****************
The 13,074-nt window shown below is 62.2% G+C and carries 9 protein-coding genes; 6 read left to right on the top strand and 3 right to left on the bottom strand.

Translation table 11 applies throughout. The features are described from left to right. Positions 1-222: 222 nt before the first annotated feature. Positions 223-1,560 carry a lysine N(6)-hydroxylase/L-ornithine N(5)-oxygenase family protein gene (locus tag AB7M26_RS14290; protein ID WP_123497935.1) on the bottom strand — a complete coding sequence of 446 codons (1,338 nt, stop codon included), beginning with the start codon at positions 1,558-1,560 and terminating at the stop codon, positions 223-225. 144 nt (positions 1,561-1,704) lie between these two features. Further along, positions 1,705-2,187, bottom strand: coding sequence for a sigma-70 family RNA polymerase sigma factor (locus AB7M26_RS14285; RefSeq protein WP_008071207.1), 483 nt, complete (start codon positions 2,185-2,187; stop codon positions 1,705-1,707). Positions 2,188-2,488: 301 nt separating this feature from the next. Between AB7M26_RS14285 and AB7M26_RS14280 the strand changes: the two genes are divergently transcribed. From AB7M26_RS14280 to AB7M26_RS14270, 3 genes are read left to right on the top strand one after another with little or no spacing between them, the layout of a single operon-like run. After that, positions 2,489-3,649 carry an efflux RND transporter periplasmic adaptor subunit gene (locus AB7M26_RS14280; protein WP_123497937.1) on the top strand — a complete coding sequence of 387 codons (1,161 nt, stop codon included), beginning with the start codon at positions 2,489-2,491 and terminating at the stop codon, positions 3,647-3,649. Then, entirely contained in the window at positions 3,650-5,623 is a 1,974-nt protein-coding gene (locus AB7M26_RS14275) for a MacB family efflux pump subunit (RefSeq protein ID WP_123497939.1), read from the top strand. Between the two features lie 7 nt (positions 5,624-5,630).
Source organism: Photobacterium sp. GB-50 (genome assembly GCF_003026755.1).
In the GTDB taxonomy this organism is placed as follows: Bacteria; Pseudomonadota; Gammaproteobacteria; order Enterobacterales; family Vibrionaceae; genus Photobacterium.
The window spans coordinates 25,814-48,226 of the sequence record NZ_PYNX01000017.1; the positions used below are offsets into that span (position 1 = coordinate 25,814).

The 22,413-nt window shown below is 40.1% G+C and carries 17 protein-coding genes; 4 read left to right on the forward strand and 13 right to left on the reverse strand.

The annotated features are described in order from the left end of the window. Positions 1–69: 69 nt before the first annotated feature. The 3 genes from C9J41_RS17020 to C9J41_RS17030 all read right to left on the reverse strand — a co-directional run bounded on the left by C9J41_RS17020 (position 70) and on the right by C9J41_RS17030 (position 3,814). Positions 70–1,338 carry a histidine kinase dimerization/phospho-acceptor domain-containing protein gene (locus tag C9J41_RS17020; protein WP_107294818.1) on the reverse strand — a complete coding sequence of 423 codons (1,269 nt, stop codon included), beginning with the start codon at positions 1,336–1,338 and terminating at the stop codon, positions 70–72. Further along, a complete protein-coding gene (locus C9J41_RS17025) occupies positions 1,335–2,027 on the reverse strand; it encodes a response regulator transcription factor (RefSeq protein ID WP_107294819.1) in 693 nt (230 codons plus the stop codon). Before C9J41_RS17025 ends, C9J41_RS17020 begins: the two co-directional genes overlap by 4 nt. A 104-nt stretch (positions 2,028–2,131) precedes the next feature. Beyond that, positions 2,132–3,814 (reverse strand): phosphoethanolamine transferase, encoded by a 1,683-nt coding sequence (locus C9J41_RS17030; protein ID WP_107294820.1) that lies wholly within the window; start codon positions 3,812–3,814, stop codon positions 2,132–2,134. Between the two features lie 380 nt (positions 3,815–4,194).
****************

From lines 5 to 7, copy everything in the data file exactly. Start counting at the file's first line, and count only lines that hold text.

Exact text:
The window spans coordinates 25,814-48,226 of the sequence record NZ_PYNX01000017.1; the positions used below are offsets into that span (position 1 = coordinate 25,814).

The 22,413-nt window shown below is 40.1% G+C and carries 17 protein-coding genes; 4 read left to right on the forward strand and 13 right to left on the reverse strand.

The annotated features are described in order from the left end of the window. Positions 1–69: 69 nt before the first annotated feature. The 3 genes from C9J41_RS17020 to C9J41_RS17030 all read right to left on the reverse strand — a co-directional run bounded on the left by C9J41_RS17020 (position 70) and on the right by C9J41_RS17030 (position 3,814). Positions 70–1,338 carry a histidine kinase dimerization/phospho-acceptor domain-containing protein gene (locus tag C9J41_RS17020; protein WP_107294818.1) on the reverse strand — a complete coding sequence of 423 codons (1,269 nt, stop codon included), beginning with the start codon at positions 1,336–1,338 and terminating at the stop codon, positions 70–72. Further along, a complete protein-coding gene (locus C9J41_RS17025) occupies positions 1,335–2,027 on the reverse strand; it encodes a response regulator transcription factor (RefSeq protein ID WP_107294819.1) in 693 nt (230 codons plus the stop codon). Before C9J41_RS17025 ends, C9J41_RS17020 begins: the two co-directional genes overlap by 4 nt. A 104-nt stretch (positions 2,028–2,131) precedes the next feature. Beyond that, positions 2,132–3,814 (reverse strand): phosphoethanolamine transferase, encoded by a 1,683-nt coding sequence (locus C9J41_RS17030; protein ID WP_107294820.1) that lies wholly within the window; start codon positions 3,812–3,814, stop codon positions 2,132–2,134. Between the two features lie 380 nt (positions 3,815–4,194).